September is National Preparedness Month. It is also our annual Prepare Kansas online challenge. Prepare Kansas 2017 will provide tips on getting financially prepared ahead of disasters and emergencies. This year’s program will be conducted through the K-State Research and Extension Facebook page. No registration is required, so Kansans and anyone interested in planning ahead for emergencies can follow on Facebook and this blog at any time during September, pick up handy information and interact with K-State extension specialists and agents. Today’s post includes a link to a video by Jamie Rathbun, Midway District Family and Consumer Sciences Agent.
TGIF and happy weekend! While it might not be the first item on your weekend to-do list, how about starting or updating a household inventory this weekend?
Not sure how to get started? This video from Jamie Rathbun, K-State Research and Extension Midway District family and consumers agent walks you through the process step-by-step with lots of helpful information.
Starting from scratch can be a big job. Start small and break it down room-by-room. Here is a link to the Kansas Insurance Commissioner’s Personal Home Inventory that Jamie talks about in the video http://www.ksinsurance.org/documents/department/publications/personal-home-inventory.pdf
September is National Preparedness Month. It is also our annual Prepare Kansas online challenge. Prepare Kansas 2017 will provide tips on getting financially prepared ahead of disasters and emergencies. This year’s program will be conducted through the K-State Research and Extension Facebook page. No registration is required, so Kansans and anyone interested in planning ahead for emergencies can follow on Facebook and this blog at any time during September, pick up handy information and interact with K-State extension specialists and agents. Today’s post is written by Elizabeth Kiss, Family Resource Management Specialist.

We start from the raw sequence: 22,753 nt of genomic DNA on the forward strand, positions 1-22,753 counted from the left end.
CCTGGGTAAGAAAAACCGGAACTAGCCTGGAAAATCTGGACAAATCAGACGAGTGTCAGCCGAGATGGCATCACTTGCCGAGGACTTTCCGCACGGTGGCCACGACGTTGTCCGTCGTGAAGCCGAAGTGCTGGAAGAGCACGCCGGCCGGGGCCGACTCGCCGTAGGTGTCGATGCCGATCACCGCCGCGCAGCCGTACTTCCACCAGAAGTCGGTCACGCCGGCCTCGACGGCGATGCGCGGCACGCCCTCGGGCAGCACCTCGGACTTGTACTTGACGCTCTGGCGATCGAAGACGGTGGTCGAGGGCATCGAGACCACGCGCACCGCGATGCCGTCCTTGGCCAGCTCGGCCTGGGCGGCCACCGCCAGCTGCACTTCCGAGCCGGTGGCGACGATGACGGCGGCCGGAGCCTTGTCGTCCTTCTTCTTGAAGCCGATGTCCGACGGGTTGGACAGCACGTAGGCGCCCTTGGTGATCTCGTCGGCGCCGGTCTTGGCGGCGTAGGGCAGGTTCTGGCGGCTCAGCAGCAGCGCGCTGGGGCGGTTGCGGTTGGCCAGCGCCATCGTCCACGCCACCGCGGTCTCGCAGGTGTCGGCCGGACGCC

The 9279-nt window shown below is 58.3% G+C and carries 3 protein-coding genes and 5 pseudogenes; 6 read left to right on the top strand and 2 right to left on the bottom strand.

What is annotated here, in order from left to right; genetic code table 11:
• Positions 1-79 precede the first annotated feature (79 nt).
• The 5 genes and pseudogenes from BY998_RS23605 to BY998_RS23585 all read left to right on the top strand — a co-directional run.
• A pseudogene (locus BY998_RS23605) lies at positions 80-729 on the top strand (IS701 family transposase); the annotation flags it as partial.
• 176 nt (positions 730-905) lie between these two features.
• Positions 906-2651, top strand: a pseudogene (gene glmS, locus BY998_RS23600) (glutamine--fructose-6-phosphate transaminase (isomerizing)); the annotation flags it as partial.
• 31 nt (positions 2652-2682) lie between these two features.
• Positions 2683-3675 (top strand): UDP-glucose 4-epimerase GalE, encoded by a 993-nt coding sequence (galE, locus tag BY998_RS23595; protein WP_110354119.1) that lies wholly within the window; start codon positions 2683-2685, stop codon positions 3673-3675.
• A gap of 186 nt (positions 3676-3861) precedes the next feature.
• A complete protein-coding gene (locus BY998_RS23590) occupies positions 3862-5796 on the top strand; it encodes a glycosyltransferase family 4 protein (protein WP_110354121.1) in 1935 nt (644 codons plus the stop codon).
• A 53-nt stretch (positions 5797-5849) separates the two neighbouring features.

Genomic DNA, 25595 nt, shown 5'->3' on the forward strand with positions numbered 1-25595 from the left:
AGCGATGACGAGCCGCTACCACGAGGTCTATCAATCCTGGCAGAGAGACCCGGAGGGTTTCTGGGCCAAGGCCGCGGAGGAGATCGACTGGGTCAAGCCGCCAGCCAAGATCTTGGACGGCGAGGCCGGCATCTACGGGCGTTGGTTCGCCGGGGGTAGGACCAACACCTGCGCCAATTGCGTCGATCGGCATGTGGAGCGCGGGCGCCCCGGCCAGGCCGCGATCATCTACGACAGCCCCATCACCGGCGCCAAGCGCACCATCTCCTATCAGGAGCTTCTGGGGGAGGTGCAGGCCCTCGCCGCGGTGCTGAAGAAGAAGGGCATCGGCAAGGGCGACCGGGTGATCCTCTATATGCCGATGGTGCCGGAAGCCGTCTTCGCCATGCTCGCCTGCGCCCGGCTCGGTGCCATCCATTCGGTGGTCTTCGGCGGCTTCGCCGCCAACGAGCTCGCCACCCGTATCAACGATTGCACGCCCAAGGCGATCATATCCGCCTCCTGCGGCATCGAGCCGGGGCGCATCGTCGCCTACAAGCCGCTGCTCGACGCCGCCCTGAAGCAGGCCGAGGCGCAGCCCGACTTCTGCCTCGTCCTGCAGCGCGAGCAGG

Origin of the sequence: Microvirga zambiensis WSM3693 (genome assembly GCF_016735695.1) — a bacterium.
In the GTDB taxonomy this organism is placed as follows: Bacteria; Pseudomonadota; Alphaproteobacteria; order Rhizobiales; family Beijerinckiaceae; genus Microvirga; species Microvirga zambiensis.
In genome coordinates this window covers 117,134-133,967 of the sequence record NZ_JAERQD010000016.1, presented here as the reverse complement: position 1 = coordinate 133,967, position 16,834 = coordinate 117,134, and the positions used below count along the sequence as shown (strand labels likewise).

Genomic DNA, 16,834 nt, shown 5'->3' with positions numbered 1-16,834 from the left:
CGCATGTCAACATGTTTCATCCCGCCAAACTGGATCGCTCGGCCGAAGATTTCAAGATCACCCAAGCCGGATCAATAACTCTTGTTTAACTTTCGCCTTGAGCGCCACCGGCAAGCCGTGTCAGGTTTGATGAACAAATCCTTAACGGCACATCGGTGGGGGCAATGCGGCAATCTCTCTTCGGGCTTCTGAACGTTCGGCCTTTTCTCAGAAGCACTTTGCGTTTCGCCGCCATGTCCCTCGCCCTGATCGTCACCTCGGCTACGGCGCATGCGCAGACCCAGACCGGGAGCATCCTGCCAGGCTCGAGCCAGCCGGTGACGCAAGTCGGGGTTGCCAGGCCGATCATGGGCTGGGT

Disasters don’t plan ahead. You can. Prepare Kansas this year will help you take steps to be more financially prepared to weather any challenges, plus it’s a good way to stay organized.
You don’t know where to get back to if you don’t know where you started, right? This week’s challenge takes you step by step through preparing a household inventory. Why does this matter?
Emergencies and disasters may result in insurance claims. Your insurance company will likely require a listing of items lost or destroyed in order to document the claim. A household inventory is an itemized list of the contents of your home, including basement, attic, and garage. If you have sheds or storage areas on your property or if you rent a storage unit somewhere else, be sure to include a list of the contents of those too.
While it is true that there is an initial investment of time and effort in preparing the inventory from scratch, once completed it will be useful into the future with regular updating. Your challenge this week is to prepare, or update, a household inventory, include storage areas. Here are some tips to get started:
- Household inventories can take many forms. Use the format that best suits your needs. Don’t get hung up on being perfect, if you are starting from scratch focus on the big ticket and hard to replace items.
- When describing furnishing and equipment, be as specific and accurate as possible.
- Include the original cost, date purchased, any alternations or repairs done on the item, and corresponding cost.
- Photograph or videotape every wall in each room of your home and storage areas.